Monday, August 25, 2014

Resources, Take 1

I'm still trying to decide how to share resources with the staff this year....

My first thought is to do a weekly-ish email with resources, both general and subject-specific.  Here's this week's:

ViewPure - showing a YouTube video in class? If you input the url in ViewPure you get a nice clean screen (no ads, no sidebar) to display.

Public Domain Review - a collection of images, books, essays, audio recordings, and films found in the public domain


Plickers - A low-tech way to collect student input. Each student gets a "paper clicker" barcode to indicate their answer. You use your device (android or iOS app) to collect their data. You can even see a real-time bar code of answers and see individual student data.

Flipped Classroom Tools - If you're flipping your class (or thinking about it!), check out these 7 tools.

Random Name Picker - a fun colorful wheel that you can use to randomly choose students in class

Social Studies
Map Making Tools for Students
Assessment Resource Center for History
An Interactive Map of the Napoleonic Era


Science
Human Footprint Interactives

ELA
Google Books

Math
Using trendlines in Google Spreadsheets

(If you're wondering, I found these sites either on Twitter or on Richard Byrne's Free Tech 4 Teachers blog.)


Tuesday, August 12, 2014

Respect.

My kids' Open House was tonight at their school. It's a great opportunity for them to meet their teachers and see the classrooms before school starts in a couple of days. It's nice as a parent to put a face with a name, too!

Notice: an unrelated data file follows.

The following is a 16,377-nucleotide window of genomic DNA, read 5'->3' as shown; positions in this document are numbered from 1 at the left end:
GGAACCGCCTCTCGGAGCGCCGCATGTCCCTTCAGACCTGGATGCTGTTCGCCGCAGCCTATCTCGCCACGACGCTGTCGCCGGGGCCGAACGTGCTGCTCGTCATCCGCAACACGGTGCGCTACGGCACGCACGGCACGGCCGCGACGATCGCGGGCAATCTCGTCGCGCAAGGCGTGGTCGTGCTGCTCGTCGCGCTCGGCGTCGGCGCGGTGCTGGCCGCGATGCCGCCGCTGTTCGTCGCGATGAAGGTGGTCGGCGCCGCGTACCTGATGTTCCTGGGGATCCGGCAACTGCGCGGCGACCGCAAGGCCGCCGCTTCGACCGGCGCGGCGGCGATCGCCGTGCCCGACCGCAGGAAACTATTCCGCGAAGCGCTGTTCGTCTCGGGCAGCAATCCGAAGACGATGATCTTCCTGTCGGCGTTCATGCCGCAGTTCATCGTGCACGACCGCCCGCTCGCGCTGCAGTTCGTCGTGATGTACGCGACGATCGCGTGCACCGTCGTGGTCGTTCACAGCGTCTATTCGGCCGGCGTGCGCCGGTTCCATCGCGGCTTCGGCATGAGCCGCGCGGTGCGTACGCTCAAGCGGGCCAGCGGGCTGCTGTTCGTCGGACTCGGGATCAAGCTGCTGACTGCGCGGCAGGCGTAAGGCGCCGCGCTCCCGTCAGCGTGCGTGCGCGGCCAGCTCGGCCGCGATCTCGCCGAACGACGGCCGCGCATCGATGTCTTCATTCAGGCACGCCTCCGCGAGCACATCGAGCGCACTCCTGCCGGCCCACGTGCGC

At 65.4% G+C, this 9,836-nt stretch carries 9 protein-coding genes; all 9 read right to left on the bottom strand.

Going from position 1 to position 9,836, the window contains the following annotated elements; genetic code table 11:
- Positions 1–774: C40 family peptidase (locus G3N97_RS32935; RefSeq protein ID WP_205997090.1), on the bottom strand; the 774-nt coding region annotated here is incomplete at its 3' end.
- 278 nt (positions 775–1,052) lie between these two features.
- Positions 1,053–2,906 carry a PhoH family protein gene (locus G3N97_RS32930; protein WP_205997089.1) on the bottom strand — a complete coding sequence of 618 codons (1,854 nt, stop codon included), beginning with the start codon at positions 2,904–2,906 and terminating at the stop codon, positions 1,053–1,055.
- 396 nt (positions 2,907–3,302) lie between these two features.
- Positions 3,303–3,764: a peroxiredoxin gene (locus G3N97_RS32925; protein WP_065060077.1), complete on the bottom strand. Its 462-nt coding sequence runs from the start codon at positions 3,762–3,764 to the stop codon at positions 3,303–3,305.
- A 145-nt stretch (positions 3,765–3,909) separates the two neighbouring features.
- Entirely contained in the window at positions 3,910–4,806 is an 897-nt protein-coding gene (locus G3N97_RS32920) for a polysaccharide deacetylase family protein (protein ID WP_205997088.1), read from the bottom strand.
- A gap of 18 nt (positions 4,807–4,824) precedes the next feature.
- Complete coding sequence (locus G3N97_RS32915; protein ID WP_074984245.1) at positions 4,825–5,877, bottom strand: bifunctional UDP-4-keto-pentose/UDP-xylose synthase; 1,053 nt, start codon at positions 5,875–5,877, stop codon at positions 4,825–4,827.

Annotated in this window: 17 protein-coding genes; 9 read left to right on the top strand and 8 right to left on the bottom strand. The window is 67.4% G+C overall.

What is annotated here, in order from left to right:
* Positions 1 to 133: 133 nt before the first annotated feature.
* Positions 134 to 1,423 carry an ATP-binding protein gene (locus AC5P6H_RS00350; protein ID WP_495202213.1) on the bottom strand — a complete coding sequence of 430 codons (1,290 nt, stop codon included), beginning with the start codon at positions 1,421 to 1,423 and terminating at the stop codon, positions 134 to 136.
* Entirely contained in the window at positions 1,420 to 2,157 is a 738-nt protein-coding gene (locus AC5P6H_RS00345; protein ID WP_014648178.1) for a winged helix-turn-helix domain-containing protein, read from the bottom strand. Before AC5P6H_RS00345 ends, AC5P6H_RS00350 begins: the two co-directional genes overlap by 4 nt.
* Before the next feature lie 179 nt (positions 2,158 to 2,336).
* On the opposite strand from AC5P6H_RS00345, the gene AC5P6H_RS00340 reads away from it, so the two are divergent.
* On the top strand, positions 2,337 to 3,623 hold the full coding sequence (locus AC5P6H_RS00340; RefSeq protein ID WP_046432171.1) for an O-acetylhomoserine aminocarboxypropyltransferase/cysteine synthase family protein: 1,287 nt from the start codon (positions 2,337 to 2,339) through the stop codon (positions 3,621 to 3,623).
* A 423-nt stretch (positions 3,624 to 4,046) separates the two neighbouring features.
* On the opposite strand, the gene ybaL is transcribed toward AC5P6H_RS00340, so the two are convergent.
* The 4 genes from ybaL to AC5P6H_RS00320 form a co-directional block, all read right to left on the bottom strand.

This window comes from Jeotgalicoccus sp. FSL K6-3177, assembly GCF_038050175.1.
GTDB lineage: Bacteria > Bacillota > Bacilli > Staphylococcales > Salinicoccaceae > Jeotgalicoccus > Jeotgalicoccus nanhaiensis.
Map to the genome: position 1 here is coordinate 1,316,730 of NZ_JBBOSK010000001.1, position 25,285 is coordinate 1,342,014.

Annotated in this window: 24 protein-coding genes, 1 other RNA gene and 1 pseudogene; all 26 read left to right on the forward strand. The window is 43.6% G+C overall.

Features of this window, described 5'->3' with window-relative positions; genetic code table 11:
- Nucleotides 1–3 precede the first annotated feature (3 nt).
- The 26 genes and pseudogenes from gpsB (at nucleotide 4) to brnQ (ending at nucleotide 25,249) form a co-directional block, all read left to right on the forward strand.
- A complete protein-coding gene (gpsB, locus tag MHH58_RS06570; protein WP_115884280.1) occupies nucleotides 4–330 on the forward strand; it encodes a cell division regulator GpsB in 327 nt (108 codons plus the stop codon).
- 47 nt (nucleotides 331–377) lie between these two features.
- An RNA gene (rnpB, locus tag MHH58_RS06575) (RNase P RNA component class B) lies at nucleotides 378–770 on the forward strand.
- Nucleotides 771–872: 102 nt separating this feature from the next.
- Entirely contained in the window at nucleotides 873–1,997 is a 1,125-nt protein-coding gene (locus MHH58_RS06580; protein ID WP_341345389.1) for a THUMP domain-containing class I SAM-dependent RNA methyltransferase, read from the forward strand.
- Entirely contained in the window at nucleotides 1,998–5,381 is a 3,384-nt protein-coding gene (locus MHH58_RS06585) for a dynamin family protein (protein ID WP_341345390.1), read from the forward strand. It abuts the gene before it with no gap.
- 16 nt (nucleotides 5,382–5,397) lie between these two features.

After we arrived at the school, I ran into a friend of mine who asked if we'd heard the announcement. None of the teachers were there; apparently they're in the midst of ongoing contract talks and were advised not to show up for this unpaid time.

As a parent I was disappointed and I know my kids were too. As a teacher I'm proud of their efforts to stand up for themselves.

We went to a local chili place for dinner where there were a couple of tables of families talking across the restaurant to each other. The one dad was pretty vocal about how those teachers want $100,000. Heck, four years ago his son's kindergarten teacher made $87,000 for teaching red, green, and 1,2,3. Their pediatrician doesn't even make that much. (Said kindergarten teacher just retired after what I'm guessing is 30+ years and a master's degree. But remember, she only taught colors and numbers.)

And then I came home to find someone commenting about it on Facebook. Most of the discussion was that parents would have liked to have known that he teachers weren't going to be there beforehand because some left work early. Unfortunately, then I saw this and I couldn't resist.

When will the struggle for respect be over?

ETA: I couldn't stop.